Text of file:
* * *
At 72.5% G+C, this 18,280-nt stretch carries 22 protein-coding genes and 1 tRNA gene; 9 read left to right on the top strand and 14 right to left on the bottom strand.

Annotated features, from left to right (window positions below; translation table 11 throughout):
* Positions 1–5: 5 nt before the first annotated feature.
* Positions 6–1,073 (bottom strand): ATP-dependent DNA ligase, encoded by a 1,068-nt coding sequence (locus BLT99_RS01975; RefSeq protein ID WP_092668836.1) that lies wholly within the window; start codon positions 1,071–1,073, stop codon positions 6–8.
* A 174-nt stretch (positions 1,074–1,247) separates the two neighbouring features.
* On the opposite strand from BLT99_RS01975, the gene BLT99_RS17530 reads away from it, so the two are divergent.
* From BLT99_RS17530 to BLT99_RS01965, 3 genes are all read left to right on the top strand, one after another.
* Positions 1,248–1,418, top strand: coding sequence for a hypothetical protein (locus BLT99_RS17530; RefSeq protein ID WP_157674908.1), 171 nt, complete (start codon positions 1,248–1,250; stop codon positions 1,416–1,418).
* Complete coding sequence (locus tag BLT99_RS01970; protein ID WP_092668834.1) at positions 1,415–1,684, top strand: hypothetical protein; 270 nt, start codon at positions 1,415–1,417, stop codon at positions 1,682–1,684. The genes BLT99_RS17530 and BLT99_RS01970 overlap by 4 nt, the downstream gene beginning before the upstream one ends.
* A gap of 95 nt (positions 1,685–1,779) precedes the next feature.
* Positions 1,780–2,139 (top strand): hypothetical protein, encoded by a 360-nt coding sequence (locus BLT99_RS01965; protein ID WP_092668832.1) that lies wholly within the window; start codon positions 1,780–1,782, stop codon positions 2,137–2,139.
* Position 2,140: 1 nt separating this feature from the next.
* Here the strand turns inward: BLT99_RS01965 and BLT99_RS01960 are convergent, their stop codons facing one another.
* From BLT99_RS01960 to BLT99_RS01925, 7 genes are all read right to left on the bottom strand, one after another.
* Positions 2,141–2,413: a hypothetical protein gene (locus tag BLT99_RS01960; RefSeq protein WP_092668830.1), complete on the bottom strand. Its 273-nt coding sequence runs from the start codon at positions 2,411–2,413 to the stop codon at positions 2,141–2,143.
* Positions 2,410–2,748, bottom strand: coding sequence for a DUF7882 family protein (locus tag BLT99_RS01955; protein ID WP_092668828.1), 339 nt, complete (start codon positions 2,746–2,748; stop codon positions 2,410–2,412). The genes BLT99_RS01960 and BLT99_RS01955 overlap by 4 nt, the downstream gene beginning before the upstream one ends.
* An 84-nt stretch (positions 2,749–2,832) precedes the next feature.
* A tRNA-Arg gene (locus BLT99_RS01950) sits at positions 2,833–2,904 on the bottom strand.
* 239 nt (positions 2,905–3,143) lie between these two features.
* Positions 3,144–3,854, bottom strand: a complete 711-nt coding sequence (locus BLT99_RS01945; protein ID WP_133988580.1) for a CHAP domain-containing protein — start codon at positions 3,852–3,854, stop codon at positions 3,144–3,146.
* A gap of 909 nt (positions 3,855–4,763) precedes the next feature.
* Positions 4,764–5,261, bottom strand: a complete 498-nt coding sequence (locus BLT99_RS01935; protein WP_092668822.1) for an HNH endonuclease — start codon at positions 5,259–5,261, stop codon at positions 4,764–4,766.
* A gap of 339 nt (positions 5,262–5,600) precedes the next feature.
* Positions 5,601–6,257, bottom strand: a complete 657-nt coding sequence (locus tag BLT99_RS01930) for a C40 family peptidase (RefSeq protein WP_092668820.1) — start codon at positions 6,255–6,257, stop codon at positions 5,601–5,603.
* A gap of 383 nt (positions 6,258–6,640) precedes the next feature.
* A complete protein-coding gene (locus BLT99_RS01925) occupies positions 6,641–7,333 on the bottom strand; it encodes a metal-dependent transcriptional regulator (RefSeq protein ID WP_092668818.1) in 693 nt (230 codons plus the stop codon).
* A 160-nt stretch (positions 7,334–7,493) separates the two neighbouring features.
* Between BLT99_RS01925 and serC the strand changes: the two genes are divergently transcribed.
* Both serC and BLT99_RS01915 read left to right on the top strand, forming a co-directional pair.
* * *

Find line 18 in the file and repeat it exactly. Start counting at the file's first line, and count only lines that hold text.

* A tRNA-Arg gene (locus BLT99_RS01950) sits at positions 2,833–2,904 on the bottom strand.